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32 If the full “cycle of care” is completed for everyone who’s eligible, what does a daily workload look like? Assumptions and calculations: 1 GP per 1000 regular Aboriginal and Torres Strait Islander clients… a full cycle of care is completed for all regular clients of the service over a 12 month period At least 30% of total regular client population will be eligible and benefit from a GPMP /TCA (this is conservative) 50% of nurse follow up visits after 715 and 100% nurse follow up visits after GPMP/TCA are captured in a 12 month cycle 2 AHW allied health items after a 715 and 1 of these items after a GPMP /TCA is claimed in a 12 month cycle Remaining GP time in the day is taken up with mostly mid-range consultations – around 20 mins duration

33 YearDay$/itemTotal $/day GP Contacts 715 (100%)8003 $ $ GPMP (30%)2401 $ TCA (30%)2401 $ GPMP / TCA RV (3/y)7203 $ $ Other consultations short4 $ $ medium12 $ $ long1 $ Non-GP contacts RN RN GPMP/TCA2401 RN F/U 715 (10987) $ $ RN F/U GPMP/TCA (10997)12005 $ $ AHW F/U 715 (81300)16006 $ $ AHW F/U GPMP/TCA (10950)2401 $ (50% cons) 14 $ 5.90 $ 82.60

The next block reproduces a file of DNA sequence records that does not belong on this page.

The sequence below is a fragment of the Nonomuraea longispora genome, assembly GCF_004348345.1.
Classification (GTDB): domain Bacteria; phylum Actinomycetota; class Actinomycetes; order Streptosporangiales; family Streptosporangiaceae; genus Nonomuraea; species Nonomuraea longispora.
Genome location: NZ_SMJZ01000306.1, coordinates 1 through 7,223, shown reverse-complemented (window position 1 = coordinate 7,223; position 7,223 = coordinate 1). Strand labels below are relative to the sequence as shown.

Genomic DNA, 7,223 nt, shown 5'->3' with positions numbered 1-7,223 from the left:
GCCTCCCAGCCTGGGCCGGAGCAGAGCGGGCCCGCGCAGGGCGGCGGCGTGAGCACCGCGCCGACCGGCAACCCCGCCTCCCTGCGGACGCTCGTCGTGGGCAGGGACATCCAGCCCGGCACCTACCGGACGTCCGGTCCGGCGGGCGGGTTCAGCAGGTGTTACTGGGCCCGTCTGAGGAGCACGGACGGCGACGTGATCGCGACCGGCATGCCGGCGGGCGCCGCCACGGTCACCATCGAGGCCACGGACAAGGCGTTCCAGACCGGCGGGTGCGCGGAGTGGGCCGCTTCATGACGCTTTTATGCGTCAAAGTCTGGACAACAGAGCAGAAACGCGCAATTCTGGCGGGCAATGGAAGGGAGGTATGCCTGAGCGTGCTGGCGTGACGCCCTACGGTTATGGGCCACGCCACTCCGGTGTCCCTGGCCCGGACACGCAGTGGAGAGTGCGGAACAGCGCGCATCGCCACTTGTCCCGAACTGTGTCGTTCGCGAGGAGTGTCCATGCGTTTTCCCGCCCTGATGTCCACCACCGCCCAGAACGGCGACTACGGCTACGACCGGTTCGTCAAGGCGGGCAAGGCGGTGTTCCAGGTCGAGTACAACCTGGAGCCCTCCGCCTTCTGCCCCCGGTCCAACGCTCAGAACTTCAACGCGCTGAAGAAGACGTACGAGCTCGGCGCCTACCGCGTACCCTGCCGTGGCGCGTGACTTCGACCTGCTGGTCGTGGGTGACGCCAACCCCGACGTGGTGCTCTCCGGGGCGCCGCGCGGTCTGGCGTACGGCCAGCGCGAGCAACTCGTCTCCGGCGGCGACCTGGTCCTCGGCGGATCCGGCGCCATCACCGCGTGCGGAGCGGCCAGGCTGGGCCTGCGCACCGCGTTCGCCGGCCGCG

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36 1x GP 1x Practice Manager 1 x Community Liaison Officer 1 x Driver x Receptionists 1 x Aboriginal Health Worker 1 x Clinic Nurse 1 x Chronic Disease Nurse

37 Key principles 1.Everyone is critical, no-one is spare and everyone will be missed if they’re absent – so also need multi-skilled workforce 2.Everyone is used to their license 3.Health professionals other than GPs not only to support effective engagement, access and care, but also make a significant (around 25%) contribution to generation of MBS revenue through interactions NOT involving contact with GP 4.Size matters – in this model, begin to lose efficiency once service grows beyond a 2 GP core

38 Develop a coordinated regional response to the development of a sustainable Indigenous health workforce 1.What workforce do we need to meet demand in SEQ? What type / composition? How much? 2.How do we develop the skills and capacity of the existing workforce to do the job? 3.How do we successfully expand the workforce to keep up with future growth and demand? 4.How do we specifically enhance Aboriginal and Torres Strait Islander employment and career development?